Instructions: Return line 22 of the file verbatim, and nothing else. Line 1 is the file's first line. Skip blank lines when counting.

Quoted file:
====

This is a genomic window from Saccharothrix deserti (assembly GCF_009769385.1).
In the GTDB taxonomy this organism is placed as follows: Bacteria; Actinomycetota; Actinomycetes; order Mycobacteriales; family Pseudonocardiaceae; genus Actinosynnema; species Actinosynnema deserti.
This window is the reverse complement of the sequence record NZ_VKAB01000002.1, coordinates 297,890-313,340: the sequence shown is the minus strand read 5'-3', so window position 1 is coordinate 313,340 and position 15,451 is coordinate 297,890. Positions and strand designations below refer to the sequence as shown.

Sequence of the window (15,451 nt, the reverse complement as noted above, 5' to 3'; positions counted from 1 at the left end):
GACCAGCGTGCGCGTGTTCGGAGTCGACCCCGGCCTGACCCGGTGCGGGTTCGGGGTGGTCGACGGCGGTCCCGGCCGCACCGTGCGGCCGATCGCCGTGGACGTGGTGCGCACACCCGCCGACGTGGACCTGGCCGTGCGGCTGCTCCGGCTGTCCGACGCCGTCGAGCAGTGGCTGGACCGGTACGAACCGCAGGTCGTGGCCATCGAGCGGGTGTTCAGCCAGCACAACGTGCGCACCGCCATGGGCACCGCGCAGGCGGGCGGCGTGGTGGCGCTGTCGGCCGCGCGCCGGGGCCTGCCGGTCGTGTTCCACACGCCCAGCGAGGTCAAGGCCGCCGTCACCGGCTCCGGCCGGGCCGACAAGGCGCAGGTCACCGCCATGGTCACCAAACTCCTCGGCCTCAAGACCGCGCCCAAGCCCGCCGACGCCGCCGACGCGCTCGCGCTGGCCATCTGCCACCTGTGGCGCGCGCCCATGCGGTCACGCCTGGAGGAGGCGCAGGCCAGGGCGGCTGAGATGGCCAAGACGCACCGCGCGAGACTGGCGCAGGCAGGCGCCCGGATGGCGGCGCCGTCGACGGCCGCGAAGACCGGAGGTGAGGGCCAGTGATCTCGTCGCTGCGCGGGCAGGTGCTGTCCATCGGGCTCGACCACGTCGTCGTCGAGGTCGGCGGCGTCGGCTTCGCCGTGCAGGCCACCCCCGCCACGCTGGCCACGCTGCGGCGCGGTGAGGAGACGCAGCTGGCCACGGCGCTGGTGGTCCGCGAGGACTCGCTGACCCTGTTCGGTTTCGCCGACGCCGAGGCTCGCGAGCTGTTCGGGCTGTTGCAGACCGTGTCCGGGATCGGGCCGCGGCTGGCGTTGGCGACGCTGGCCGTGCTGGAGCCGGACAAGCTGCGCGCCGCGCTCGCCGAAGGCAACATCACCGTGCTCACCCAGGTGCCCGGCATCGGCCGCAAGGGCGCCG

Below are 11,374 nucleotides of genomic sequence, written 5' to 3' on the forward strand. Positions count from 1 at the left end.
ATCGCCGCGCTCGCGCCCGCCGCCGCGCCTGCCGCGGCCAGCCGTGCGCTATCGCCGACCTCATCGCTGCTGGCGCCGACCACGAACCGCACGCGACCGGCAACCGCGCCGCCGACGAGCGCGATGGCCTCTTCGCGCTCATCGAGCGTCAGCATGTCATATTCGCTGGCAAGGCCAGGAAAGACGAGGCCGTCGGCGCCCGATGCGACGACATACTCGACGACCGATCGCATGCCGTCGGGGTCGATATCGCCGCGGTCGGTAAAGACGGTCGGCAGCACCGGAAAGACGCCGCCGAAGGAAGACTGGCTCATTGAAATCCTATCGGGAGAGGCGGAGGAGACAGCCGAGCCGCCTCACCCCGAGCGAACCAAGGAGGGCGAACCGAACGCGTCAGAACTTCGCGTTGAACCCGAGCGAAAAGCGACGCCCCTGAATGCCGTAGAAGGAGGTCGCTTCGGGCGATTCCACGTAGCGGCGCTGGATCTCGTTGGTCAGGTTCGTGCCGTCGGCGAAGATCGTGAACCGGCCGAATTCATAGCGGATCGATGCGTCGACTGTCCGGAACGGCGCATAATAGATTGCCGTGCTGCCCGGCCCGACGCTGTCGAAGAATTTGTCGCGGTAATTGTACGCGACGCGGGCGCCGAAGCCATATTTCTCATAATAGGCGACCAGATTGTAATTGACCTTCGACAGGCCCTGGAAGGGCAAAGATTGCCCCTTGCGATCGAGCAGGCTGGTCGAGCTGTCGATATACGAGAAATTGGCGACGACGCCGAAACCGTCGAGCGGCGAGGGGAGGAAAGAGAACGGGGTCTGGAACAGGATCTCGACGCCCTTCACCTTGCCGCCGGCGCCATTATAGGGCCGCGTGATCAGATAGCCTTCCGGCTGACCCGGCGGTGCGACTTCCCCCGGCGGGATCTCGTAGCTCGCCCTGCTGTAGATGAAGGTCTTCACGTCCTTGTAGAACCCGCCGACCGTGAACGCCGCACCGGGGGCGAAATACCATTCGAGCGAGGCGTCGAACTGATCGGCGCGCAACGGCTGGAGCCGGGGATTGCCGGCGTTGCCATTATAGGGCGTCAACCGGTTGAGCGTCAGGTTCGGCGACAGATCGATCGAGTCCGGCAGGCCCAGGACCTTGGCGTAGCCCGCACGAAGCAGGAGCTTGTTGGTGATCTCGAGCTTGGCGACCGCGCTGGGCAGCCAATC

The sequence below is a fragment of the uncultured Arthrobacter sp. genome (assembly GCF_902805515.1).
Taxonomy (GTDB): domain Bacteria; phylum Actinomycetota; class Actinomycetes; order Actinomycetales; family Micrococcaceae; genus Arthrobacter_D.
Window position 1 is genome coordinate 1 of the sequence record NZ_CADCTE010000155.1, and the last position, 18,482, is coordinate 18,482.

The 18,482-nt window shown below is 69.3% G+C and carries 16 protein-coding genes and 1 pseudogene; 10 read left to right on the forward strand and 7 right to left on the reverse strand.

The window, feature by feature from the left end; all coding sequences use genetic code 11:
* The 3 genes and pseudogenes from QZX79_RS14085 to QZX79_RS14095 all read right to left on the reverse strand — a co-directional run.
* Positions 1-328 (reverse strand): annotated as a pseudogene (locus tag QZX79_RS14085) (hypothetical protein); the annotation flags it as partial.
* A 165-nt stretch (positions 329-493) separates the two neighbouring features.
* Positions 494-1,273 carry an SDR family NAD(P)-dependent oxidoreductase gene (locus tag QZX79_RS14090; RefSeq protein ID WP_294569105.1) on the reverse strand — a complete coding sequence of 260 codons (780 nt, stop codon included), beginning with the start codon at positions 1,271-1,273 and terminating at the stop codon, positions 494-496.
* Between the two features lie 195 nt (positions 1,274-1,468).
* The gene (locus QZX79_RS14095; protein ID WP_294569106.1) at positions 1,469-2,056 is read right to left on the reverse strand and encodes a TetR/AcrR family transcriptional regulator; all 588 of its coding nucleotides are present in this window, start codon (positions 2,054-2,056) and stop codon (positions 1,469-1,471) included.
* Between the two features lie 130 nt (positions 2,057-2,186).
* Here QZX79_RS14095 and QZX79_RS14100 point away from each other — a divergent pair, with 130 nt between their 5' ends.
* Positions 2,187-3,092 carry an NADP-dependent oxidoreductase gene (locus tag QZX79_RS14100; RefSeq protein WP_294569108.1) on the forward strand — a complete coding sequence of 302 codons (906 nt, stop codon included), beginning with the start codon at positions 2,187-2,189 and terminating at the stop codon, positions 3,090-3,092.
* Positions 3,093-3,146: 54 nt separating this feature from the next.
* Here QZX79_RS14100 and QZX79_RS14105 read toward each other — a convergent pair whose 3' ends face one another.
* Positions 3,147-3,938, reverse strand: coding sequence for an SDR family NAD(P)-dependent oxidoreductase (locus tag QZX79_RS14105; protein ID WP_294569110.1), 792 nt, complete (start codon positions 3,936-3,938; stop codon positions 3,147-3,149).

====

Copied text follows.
* Positions 3,093-3,146: 54 nt separating this feature from the next.